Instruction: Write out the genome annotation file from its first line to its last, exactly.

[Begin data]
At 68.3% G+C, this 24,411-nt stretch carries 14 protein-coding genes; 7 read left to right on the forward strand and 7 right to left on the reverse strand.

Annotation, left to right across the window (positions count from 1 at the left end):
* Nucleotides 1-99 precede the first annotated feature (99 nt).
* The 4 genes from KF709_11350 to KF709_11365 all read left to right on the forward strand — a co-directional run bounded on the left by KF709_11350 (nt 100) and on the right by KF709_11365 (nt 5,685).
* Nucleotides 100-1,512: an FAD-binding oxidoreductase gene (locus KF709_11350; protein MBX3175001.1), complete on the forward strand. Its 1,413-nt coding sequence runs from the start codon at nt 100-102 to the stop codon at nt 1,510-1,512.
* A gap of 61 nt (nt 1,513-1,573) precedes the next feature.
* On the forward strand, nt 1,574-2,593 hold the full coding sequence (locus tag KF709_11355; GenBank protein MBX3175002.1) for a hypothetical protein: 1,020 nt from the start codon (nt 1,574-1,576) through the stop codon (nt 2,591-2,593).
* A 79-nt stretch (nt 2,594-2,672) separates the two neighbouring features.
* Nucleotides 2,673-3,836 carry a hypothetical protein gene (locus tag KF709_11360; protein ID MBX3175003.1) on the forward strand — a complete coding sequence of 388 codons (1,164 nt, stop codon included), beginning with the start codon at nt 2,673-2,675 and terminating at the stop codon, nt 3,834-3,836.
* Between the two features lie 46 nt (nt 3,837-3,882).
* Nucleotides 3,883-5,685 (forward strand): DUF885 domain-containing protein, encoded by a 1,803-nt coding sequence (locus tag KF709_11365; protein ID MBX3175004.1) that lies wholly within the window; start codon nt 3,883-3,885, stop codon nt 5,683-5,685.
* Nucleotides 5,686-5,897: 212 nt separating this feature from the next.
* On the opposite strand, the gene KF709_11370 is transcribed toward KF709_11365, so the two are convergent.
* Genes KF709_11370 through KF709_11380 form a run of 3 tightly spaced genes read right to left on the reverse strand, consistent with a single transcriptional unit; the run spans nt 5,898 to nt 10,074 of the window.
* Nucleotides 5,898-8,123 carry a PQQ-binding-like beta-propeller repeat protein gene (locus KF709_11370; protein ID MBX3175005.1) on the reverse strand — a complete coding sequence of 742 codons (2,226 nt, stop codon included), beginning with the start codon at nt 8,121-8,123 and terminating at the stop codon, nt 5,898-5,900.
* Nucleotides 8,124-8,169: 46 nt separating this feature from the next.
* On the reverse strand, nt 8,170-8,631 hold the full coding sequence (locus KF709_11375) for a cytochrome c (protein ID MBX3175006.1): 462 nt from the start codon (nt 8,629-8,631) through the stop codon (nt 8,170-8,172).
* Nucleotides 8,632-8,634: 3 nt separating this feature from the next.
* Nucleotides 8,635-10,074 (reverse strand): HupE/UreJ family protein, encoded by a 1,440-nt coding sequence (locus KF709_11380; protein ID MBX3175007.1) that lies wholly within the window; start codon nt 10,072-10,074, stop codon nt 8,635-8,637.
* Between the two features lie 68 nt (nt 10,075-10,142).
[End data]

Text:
At 68.3% G+C, this 24,411-nt stretch carries 14 protein-coding genes; 7 read left to right on the forward strand and 7 right to left on the reverse strand.

Annotation, left to right across the window (positions count from 1 at the left end):
* Nucleotides 1-99 precede the first annotated feature (99 nt).
* The 4 genes from KF709_11350 to KF709_11365 all read left to right on the forward strand — a co-directional run bounded on the left by KF709_11350 (nt 100) and on the right by KF709_11365 (nt 5,685).
* Nucleotides 100-1,512: an FAD-binding oxidoreductase gene (locus KF709_11350; protein MBX3175001.1), complete on the forward strand. Its 1,413-nt coding sequence runs from the start codon at nt 100-102 to the stop codon at nt 1,510-1,512.
* A gap of 61 nt (nt 1,513-1,573) precedes the next feature.
* On the forward strand, nt 1,574-2,593 hold the full coding sequence (locus tag KF709_11355; GenBank protein MBX3175002.1) for a hypothetical protein: 1,020 nt from the start codon (nt 1,574-1,576) through the stop codon (nt 2,591-2,593).
* A 79-nt stretch (nt 2,594-2,672) separates the two neighbouring features.
* Nucleotides 2,673-3,836 carry a hypothetical protein gene (locus tag KF709_11360; protein ID MBX3175003.1) on the forward strand — a complete coding sequence of 388 codons (1,164 nt, stop codon included), beginning with the start codon at nt 2,673-2,675 and terminating at the stop codon, nt 3,834-3,836.
* Between the two features lie 46 nt (nt 3,837-3,882).
* Nucleotides 3,883-5,685 (forward strand): DUF885 domain-containing protein, encoded by a 1,803-nt coding sequence (locus tag KF709_11365; protein ID MBX3175004.1) that lies wholly within the window; start codon nt 3,883-3,885, stop codon nt 5,683-5,685.
* Nucleotides 5,686-5,897: 212 nt separating this feature from the next.
* On the opposite strand, the gene KF709_11370 is transcribed toward KF709_11365, so the two are convergent.
* Genes KF709_11370 through KF709_11380 form a run of 3 tightly spaced genes read right to left on the reverse strand, consistent with a single transcriptional unit; the run spans nt 5,898 to nt 10,074 of the window.
* Nucleotides 5,898-8,123 carry a PQQ-binding-like beta-propeller repeat protein gene (locus KF709_11370; protein ID MBX3175005.1) on the reverse strand — a complete coding sequence of 742 codons (2,226 nt, stop codon included), beginning with the start codon at nt 8,121-8,123 and terminating at the stop codon, nt 5,898-5,900.
* Nucleotides 8,124-8,169: 46 nt separating this feature from the next.
* On the reverse strand, nt 8,170-8,631 hold the full coding sequence (locus KF709_11375) for a cytochrome c (protein ID MBX3175006.1): 462 nt from the start codon (nt 8,629-8,631) through the stop codon (nt 8,170-8,172).
* Nucleotides 8,632-8,634: 3 nt separating this feature from the next.
* Nucleotides 8,635-10,074 (reverse strand): HupE/UreJ family protein, encoded by a 1,440-nt coding sequence (locus KF709_11380; protein ID MBX3175007.1) that lies wholly within the window; start codon nt 10,072-10,074, stop codon nt 8,635-8,637.
* Between the two features lie 68 nt (nt 10,075-10,142).